I’m not alone in this. Google car insurance renewals and you’ll find thousands of similar tales. The problem is insurers hope and pray you’ll not notice your renewal automatically kicks in at 12 months. At which point if you try to cancel you encounter hefty cancellation fees for your trouble. So for the insurer it’s a win win if they can keep you beyond the first 12 months. For you it’s a lose lose.

So the very first thing I’d urge you to do is never ever accept your renewal notice from an insurer. The chances are you are being screwed.

The second thing to do is to call the insurer and tell them you’ll be cancelling the policy. And this is where my issue is.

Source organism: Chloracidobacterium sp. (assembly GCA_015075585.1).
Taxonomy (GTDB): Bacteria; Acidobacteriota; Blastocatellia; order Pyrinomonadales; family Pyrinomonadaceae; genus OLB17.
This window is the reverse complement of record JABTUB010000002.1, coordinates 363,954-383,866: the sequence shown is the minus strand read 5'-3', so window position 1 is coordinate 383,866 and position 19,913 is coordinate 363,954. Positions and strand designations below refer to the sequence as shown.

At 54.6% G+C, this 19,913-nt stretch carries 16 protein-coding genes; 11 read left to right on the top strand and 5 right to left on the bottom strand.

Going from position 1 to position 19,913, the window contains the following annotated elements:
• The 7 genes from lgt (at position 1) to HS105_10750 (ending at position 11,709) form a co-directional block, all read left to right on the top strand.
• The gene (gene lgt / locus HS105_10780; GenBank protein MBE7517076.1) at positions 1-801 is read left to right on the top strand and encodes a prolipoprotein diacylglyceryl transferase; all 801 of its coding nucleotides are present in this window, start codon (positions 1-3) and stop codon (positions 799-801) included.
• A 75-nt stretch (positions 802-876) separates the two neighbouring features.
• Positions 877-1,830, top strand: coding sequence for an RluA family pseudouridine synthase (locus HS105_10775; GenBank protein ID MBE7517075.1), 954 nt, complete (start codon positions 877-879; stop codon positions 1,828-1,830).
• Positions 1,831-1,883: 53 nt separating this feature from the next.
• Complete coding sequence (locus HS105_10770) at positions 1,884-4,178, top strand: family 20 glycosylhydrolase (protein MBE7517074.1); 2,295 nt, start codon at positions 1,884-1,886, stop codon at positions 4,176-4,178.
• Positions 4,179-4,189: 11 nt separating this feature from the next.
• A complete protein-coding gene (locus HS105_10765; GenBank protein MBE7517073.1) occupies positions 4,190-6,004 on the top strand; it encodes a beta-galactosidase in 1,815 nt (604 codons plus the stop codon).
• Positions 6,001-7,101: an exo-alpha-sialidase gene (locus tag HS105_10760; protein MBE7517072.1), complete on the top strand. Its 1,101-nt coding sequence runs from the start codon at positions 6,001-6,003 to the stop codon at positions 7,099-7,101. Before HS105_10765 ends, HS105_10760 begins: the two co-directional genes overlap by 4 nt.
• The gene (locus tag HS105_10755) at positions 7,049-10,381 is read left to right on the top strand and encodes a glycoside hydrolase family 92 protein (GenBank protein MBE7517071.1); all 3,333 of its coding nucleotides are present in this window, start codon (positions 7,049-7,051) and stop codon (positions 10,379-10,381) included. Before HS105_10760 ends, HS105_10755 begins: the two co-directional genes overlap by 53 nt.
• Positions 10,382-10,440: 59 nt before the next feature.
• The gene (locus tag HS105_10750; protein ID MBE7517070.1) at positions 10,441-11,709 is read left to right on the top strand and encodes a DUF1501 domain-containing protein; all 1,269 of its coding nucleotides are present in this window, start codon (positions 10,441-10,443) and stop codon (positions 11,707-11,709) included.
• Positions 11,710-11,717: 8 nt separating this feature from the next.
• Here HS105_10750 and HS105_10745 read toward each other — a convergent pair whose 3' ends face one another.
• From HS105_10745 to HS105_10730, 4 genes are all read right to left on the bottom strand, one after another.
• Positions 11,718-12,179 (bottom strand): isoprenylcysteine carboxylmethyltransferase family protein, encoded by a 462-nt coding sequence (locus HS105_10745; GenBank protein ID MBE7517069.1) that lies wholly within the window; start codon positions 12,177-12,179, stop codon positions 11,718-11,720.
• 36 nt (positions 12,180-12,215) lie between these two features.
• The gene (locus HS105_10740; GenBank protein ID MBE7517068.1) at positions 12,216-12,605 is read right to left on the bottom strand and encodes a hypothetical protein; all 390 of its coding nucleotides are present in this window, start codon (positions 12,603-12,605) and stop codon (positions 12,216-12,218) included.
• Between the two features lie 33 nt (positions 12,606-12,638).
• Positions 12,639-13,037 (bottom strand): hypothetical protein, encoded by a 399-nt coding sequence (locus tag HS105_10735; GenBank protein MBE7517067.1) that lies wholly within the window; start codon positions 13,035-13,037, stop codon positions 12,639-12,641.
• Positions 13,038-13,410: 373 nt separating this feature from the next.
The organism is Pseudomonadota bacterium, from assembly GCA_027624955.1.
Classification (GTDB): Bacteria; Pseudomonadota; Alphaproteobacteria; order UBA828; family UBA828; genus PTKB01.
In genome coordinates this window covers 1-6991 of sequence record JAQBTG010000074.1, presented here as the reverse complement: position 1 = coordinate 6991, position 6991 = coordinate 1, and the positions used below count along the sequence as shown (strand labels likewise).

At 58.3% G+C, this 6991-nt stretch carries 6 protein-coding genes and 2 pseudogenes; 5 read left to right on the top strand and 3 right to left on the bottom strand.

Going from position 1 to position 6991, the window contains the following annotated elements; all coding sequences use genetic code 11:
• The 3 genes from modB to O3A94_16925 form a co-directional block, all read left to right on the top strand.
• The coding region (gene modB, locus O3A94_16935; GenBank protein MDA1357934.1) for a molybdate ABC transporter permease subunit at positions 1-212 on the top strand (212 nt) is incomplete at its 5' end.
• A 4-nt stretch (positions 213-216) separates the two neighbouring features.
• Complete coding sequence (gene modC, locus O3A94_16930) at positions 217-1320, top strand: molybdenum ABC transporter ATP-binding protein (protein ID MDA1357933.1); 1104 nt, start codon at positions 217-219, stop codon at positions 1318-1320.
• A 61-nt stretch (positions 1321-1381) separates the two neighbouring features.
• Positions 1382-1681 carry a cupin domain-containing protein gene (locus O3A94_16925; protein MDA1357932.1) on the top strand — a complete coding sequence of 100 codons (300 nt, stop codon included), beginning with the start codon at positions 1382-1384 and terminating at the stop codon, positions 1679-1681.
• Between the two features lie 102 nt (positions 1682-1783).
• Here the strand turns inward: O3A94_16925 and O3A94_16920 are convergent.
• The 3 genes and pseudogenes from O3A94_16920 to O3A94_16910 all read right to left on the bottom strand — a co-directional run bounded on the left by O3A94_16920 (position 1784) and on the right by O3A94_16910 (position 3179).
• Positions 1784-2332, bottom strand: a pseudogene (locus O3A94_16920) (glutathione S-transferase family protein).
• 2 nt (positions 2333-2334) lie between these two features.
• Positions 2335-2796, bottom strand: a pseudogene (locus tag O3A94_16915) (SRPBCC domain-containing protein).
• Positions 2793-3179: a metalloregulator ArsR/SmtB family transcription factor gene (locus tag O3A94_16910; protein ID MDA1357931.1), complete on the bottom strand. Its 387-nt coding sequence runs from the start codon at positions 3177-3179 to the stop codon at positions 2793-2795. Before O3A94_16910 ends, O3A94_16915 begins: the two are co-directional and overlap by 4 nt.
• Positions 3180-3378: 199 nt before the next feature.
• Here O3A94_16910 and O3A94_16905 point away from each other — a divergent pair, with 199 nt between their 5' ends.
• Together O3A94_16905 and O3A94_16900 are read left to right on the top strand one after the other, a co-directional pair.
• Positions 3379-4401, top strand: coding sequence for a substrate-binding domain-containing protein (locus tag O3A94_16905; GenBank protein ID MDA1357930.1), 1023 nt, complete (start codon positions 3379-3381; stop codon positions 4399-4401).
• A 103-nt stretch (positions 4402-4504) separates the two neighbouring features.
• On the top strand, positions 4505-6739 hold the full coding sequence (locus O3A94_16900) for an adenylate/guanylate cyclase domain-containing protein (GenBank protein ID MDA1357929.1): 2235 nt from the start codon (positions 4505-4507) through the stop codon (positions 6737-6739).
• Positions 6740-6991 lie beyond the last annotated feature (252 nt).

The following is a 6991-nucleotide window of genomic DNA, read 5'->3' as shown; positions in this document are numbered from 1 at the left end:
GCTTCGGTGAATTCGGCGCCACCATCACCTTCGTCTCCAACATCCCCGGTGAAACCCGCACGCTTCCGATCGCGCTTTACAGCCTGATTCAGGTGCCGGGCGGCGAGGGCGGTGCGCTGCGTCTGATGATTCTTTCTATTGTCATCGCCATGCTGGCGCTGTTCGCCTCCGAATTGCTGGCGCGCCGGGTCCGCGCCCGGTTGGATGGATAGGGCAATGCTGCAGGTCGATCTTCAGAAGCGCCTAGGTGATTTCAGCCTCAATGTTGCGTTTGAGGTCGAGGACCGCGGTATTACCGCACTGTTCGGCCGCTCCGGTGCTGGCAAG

If I was running a business I’d want my customers to be repeat customers. I’d want to make a profit but ensure my customer felt like they were getting a decent enough deal as part of the arrangement. If customers left I’d want to do everything in my power to stop them from leaving. That’s just good business sense.

You’ll never stop everyone leaving but if you can even stop 10% that’s profit you keep with you and not with a competitor. 

My issue tonight when calling Aviva to cancel was not the call centre. The chap was polite, we talked about me being an ex Aviva employee. We talked about the weather (he is in Scotland – where storm Abigail is hitting). I explained I wanted to cancel the renewal, he was efficient and polite throughout. He asked the important question of why I was cancelling. So I tell him it’s practically double what I was paying before.

The response is ‘okay Mr Mancini I’ll get that cancelled for you’

No no no no no no no